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13th Apr 2024

Sarkozy: Political pressure on ECB bears fruit

  • The Frankfurt-based bank decided to hold the central eurozone interest rate at 4 percent this month (Photo: ECB)

French president Nicolas Sarkozy has interpreted the decision by the European Central Bank not to raise its main interest rate this month as a "small result" of France's pressure against such monetary policy.

Speaking to journalists while on a visit to the French city of Mulhouse on Thursday (6 September), Mr Sarkozy said the ECB move shows that "talking about [interest rates] and raising the issue has yielded some small results," according to the AP news agency.

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The Frankfurt-based bank decided to hold the central eurozone interest rate at 4 percent, due to an "increase in uncertainty" in the financial markets following the recent sub-prime mortgage crisis in the US.

"Given this high level of uncertainty, it is appropriate to gather additional information and examine new data before deriving further conclusions for monetary policy," ECB president Jean-Claude Trichet said on Thursday, also hinting that no interest rate rise would follow in October.

Asked by journalists about a possible link between the bank's verdict and months of political pressure from Paris, Mr Trichet strongly denied that there was any, pointing to the golden principle of the bank's independence.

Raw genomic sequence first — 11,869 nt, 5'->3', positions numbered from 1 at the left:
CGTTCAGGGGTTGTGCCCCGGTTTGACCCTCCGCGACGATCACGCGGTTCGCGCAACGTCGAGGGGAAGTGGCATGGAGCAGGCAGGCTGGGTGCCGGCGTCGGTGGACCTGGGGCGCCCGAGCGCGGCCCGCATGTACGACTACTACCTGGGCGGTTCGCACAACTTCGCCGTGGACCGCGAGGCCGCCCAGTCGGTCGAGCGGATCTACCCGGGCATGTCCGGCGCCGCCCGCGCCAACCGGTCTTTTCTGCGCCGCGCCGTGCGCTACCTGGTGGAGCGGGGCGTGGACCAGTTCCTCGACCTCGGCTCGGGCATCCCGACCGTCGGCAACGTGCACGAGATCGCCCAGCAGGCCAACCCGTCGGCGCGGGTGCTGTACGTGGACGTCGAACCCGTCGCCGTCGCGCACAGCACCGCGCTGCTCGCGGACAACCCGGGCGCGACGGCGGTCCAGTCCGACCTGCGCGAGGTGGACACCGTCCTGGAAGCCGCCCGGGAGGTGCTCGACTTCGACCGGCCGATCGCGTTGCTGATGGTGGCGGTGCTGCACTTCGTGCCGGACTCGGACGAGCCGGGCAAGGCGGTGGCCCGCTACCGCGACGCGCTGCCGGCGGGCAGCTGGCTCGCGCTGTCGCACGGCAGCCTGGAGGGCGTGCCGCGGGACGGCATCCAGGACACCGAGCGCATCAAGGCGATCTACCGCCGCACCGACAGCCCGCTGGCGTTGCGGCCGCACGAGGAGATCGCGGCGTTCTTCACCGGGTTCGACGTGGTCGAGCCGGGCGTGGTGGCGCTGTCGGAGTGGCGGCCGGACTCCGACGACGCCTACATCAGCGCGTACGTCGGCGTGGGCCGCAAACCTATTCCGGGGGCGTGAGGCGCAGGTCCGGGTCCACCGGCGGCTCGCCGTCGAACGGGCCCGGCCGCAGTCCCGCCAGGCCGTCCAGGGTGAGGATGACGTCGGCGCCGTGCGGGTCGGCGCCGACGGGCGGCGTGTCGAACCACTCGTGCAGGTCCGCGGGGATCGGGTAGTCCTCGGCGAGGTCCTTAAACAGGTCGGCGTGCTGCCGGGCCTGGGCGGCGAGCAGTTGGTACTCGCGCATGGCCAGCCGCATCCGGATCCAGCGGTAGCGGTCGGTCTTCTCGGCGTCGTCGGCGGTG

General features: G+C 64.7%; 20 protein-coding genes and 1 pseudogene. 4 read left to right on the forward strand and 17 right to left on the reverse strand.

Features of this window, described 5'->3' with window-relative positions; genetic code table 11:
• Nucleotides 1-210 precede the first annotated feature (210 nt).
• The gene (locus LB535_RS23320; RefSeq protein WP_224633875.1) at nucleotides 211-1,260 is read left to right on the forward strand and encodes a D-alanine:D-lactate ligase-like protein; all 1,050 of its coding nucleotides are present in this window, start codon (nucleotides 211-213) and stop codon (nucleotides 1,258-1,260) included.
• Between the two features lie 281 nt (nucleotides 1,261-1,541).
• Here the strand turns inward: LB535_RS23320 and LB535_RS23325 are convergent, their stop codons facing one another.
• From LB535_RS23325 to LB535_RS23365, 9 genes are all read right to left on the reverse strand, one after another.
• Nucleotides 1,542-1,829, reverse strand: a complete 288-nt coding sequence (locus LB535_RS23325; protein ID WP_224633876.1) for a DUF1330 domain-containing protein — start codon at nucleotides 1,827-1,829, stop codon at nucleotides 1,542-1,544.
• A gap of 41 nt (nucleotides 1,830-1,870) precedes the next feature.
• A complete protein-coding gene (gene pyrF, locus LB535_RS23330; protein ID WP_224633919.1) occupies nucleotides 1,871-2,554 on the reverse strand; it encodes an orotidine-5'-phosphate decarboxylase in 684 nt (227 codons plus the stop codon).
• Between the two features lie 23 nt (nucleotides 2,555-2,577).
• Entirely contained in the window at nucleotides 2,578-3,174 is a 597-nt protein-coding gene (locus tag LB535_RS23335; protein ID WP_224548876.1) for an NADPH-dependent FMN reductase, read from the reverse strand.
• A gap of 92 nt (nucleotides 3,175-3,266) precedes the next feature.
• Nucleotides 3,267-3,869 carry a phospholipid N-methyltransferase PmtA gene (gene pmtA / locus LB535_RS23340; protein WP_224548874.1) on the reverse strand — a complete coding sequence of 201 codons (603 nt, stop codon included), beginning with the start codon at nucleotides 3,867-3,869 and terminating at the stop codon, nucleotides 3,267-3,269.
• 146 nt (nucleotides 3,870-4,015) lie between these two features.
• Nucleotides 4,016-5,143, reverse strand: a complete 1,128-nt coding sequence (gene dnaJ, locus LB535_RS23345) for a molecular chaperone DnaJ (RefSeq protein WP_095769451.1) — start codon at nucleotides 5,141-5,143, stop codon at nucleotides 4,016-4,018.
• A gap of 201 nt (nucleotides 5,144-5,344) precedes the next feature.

"Everybody knows that we are fiercely independent and there is not the slightest doubt that we decided in this, I would say, totally independent mode," he insisted.

He referred to the basic rules in the EU and 13-nation eurozone, saying "The treaty calls on executive branches in Europe not to seek to influence the central bank. Nobody thinks that we could be influenced, the world over."

Mr Sarkozy has repeatedly criticised the ECB for its monetary policy, something he started in earnest during his election campaign to become president.

Paris claims the eurozone interest rate hikes have had a negative effect on the growth of the French economy, saying the strong euro harms its exporters.

A few months after getting elected in May, the French president made an unprecedented visit by a head of state to the regular meeting of eurozone finance ministers in Brussels and called for a summit on economic policy, which would include a debate on governance of the monetary policy.

But other member states - particularly Germany – have strongly rebuffed any attempts to curb the independence of the bank.

The ECB has raised rates eight times over the past two years, arguing that it must keep a lid on the eurozone's inflation, fuelled by steady economic growth in the monetary union.

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